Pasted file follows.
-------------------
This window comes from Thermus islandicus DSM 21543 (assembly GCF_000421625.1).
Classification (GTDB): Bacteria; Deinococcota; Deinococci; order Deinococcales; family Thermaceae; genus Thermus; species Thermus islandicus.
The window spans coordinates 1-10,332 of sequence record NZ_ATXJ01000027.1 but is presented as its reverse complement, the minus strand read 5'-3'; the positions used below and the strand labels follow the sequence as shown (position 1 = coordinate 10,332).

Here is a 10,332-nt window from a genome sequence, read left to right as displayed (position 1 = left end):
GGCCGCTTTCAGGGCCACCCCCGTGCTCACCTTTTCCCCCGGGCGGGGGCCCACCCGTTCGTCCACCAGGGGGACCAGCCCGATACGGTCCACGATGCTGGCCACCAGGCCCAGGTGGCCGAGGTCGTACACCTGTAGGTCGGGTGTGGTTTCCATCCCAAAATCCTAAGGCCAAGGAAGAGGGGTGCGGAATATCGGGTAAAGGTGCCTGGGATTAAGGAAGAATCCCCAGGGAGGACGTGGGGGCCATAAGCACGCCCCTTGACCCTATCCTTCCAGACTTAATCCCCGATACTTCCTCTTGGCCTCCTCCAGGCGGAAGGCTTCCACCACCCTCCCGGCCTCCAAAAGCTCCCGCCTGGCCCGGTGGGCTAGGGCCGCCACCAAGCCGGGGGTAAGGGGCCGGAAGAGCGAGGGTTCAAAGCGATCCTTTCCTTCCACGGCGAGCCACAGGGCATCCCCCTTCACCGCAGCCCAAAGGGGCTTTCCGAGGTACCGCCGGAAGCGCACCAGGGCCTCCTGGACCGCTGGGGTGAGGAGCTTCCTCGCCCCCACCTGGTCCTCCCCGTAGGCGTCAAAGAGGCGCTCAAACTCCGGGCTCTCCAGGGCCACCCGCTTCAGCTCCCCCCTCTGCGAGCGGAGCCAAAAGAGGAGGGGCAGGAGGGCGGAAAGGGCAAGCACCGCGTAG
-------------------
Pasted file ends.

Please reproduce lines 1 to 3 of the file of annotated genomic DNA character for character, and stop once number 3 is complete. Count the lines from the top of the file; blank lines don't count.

This window comes from Thermus islandicus DSM 21543 (assembly GCF_000421625.1).
Classification (GTDB): Bacteria; Deinococcota; Deinococci; order Deinococcales; family Thermaceae; genus Thermus; species Thermus islandicus.
The window spans coordinates 1-10,332 of sequence record NZ_ATXJ01000027.1 but is presented as its reverse complement, the minus strand read 5'-3'; the positions used below and the strand labels follow the sequence as shown (position 1 = coordinate 10,332).